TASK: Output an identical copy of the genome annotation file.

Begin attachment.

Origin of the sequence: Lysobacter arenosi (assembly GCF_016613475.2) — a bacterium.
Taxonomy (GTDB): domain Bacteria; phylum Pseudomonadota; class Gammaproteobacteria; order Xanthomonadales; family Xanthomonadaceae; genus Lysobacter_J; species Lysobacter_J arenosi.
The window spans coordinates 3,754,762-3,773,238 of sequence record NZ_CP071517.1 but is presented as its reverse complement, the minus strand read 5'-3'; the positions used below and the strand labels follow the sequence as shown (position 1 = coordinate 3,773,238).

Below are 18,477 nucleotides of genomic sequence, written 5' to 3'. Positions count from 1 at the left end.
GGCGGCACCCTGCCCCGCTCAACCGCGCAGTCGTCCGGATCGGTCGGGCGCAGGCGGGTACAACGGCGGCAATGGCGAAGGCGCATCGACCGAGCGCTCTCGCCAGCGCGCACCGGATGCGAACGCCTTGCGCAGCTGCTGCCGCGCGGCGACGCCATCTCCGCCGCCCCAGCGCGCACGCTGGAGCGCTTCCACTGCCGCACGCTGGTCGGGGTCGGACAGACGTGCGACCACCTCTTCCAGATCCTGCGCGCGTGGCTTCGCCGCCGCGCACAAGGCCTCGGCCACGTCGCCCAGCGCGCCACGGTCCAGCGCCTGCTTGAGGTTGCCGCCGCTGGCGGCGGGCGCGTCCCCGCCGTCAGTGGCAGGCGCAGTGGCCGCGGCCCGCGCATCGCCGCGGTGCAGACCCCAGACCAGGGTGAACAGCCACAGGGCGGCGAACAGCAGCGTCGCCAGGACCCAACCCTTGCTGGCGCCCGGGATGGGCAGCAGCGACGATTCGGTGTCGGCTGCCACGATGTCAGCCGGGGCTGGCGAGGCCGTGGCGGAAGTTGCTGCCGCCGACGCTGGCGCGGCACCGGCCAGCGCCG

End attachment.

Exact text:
Origin of the sequence: Lysobacter arenosi (assembly GCF_016613475.2) — a bacterium.
Taxonomy (GTDB): domain Bacteria; phylum Pseudomonadota; class Gammaproteobacteria; order Xanthomonadales; family Xanthomonadaceae; genus Lysobacter_J; species Lysobacter_J arenosi.
The window spans coordinates 3,754,762-3,773,238 of sequence record NZ_CP071517.1 but is presented as its reverse complement, the minus strand read 5'-3'; the positions used below and the strand labels follow the sequence as shown (position 1 = coordinate 3,773,238).

Below are 18,477 nucleotides of genomic sequence, written 5' to 3'. Positions count from 1 at the left end.
GGCGGCACCCTGCCCCGCTCAACCGCGCAGTCGTCCGGATCGGTCGGGCGCAGGCGGGTACAACGGCGGCAATGGCGAAGGCGCATCGACCGAGCGCTCTCGCCAGCGCGCACCGGATGCGAACGCCTTGCGCAGCTGCTGCCGCGCGGCGACGCCATCTCCGCCGCCCCAGCGCGCACGCTGGAGCGCTTCCACTGCCGCACGCTGGTCGGGGTCGGACAGACGTGCGACCACCTCTTCCAGATCCTGCGCGCGTGGCTTCGCCGCCGCGCACAAGGCCTCGGCCACGTCGCCCAGCGCGCCACGGTCCAGCGCCTGCTTGAGGTTGCCGCCGCTGGCGGCGGGCGCGTCCCCGCCGTCAGTGGCAGGCGCAGTGGCCGCGGCCCGCGCATCGCCGCGGTGCAGACCCCAGACCAGGGTGAACAGCCACAGGGCGGCGAACAGCAGCGTCGCCAGGACCCAACCCTTGCTGGCGCCCGGGATGGGCAGCAGCGACGATTCGGTGTCGGCTGCCACGATGTCAGCCGGGGCTGGCGAGGCCGTGGCGGAAGTTGCTGCCGCCGACGCTGGCGCGGCACCGGCCAGCGCCG